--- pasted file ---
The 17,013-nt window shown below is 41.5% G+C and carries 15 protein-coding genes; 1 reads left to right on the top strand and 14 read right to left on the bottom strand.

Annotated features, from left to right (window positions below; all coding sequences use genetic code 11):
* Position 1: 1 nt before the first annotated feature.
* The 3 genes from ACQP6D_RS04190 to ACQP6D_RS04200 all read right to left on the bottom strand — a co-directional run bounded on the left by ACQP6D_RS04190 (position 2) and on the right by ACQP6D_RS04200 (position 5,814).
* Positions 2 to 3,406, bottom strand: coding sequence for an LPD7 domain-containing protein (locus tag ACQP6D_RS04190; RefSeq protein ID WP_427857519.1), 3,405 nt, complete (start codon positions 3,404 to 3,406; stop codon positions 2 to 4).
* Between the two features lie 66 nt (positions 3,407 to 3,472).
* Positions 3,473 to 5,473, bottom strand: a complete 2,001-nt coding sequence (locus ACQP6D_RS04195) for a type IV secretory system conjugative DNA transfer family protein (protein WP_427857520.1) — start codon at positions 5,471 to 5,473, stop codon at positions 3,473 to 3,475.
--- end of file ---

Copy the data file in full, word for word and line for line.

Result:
The 17,013-nt window shown below is 41.5% G+C and carries 15 protein-coding genes; 1 reads left to right on the top strand and 14 read right to left on the bottom strand.

Annotated features, from left to right (window positions below; all coding sequences use genetic code 11):
* Position 1: 1 nt before the first annotated feature.
* The 3 genes from ACQP6D_RS04190 to ACQP6D_RS04200 all read right to left on the bottom strand — a co-directional run bounded on the left by ACQP6D_RS04190 (position 2) and on the right by ACQP6D_RS04200 (position 5,814).
* Positions 2 to 3,406, bottom strand: coding sequence for an LPD7 domain-containing protein (locus tag ACQP6D_RS04190; RefSeq protein ID WP_427857519.1), 3,405 nt, complete (start codon positions 3,404 to 3,406; stop codon positions 2 to 4).
* Between the two features lie 66 nt (positions 3,407 to 3,472).
* Positions 3,473 to 5,473, bottom strand: a complete 2,001-nt coding sequence (locus ACQP6D_RS04195) for a type IV secretory system conjugative DNA transfer family protein (protein WP_427857520.1) — start codon at positions 5,471 to 5,473, stop codon at positions 3,473 to 3,475.